NEW YORK (Dispatches) -- A new study says that cutting 20 percent of sugar from packaged foods and 40 percent from beverages could prevent 2.48 million cardiovascular disease events , 490,000 cardiovascular deaths, and 750,000 diabetes cases in the U.S. over the lifetime of the adult population.
The study by researchers from Massachusetts General Hospital (MGH), the Friedman School of Nutrition Science & Policy at Tufts University, Harvard T.H. Chan School of Public Health and New York City Department of Health and Mental Hygiene (NYC DOH) created a model to simulate and quantify the health, economic, and equity impacts of a pragmatic sugar-reduction policy proposed by the U.S. National Salt and Sugar Reduction Initiative (NSSRI).
They found that the NSSRI policy could reduce disparities, with the greatest estimated health gains among Black and Hispanic adults, and Americans with lower income and less education -- populations that consume the most sugar as a historical consequence of inequitable systems.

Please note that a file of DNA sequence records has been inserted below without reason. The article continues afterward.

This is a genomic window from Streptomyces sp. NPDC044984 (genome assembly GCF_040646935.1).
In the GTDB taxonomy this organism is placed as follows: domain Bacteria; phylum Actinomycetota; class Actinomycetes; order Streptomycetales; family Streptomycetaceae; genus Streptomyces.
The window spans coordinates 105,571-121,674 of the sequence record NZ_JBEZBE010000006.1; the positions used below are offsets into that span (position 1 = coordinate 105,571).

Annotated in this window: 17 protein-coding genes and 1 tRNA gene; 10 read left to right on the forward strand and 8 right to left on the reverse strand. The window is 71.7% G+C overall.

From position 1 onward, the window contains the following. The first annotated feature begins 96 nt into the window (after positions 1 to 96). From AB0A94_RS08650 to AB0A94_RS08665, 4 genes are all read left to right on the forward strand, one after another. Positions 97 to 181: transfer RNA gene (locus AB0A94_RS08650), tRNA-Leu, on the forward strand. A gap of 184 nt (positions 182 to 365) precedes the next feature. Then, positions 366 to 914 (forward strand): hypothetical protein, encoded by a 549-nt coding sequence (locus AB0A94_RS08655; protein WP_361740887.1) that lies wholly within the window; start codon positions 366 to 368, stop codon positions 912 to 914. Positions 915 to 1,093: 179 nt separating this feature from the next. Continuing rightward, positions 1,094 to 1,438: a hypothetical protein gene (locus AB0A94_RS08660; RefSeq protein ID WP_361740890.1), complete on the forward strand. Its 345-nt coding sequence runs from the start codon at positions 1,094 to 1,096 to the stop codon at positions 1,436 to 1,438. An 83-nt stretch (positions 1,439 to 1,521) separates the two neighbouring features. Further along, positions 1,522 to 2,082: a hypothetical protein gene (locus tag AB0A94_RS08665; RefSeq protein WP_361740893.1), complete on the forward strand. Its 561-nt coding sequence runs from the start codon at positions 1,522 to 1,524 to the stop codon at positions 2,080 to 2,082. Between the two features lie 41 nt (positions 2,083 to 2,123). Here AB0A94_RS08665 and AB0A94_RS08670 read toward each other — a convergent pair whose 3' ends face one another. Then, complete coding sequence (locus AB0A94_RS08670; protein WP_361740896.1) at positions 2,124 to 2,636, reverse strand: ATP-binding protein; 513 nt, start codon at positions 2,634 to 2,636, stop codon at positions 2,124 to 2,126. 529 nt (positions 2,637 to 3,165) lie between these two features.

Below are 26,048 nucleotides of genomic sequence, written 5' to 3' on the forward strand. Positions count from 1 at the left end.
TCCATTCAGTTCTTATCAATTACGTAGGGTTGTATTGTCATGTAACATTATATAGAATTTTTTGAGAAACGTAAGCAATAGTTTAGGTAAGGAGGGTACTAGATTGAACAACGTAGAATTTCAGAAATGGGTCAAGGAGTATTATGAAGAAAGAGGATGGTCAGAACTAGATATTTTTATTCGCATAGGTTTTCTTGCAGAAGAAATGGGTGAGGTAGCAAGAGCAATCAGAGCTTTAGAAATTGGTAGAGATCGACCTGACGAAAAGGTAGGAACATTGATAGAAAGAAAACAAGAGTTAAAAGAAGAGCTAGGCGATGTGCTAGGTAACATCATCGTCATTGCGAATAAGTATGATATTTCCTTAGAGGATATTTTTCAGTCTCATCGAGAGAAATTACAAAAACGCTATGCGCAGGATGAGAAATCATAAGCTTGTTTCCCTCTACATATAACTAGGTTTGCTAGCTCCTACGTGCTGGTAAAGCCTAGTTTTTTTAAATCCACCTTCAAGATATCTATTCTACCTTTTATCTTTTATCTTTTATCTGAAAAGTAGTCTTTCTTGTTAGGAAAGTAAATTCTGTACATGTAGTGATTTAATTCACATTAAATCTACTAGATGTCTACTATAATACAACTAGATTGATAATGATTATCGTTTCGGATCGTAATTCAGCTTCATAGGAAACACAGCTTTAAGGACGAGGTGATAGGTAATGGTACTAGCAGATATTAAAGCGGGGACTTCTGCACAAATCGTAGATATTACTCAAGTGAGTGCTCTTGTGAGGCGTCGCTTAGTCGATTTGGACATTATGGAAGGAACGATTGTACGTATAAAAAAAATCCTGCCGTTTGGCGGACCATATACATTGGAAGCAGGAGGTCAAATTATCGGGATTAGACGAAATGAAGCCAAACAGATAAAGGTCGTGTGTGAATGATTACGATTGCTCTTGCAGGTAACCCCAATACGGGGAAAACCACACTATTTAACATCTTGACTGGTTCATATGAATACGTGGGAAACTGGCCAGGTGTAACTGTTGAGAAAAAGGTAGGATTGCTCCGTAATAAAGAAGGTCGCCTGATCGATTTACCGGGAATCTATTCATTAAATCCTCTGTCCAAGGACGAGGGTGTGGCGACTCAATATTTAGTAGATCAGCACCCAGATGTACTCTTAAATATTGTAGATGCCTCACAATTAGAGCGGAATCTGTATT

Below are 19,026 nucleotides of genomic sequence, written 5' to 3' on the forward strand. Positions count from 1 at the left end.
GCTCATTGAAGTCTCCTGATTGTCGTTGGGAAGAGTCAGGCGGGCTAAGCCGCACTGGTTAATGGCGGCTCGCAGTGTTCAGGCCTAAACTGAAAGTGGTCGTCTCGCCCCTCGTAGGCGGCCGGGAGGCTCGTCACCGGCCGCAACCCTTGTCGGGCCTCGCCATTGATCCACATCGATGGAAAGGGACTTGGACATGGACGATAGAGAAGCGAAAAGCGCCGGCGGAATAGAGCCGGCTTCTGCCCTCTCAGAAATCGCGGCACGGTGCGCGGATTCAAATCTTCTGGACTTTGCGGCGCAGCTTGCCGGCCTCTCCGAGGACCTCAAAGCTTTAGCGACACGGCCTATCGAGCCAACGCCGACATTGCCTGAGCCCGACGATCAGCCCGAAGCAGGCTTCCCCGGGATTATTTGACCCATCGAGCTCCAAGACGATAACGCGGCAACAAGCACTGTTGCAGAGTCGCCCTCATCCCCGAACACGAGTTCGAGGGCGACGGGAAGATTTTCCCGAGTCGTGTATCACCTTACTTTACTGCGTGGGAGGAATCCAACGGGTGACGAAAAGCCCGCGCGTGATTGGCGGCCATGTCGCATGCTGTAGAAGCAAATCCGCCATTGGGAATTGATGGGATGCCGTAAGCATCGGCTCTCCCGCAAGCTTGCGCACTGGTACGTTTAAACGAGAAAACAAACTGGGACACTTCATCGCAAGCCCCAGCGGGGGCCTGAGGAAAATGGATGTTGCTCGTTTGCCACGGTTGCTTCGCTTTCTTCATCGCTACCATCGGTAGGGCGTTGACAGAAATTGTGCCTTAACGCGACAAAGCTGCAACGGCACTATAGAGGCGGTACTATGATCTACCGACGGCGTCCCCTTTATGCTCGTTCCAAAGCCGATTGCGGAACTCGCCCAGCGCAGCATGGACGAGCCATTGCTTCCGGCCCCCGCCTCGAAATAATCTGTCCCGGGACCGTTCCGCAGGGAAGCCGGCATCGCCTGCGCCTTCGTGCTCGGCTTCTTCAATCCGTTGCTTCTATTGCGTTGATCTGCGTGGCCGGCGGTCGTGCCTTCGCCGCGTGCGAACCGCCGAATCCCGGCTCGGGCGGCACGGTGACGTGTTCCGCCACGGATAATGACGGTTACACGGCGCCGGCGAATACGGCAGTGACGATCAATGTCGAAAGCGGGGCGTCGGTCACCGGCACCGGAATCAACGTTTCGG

Product reformulation efforts have been shown to be successful in reducing other harmful nutrients, such as trans fats and sodium. The U.S., however, lags other countries in implementing strong sugar-reduction policies, with countries such as the UK, Norway, and Singapore taking the lead on sugar-reformulation efforts.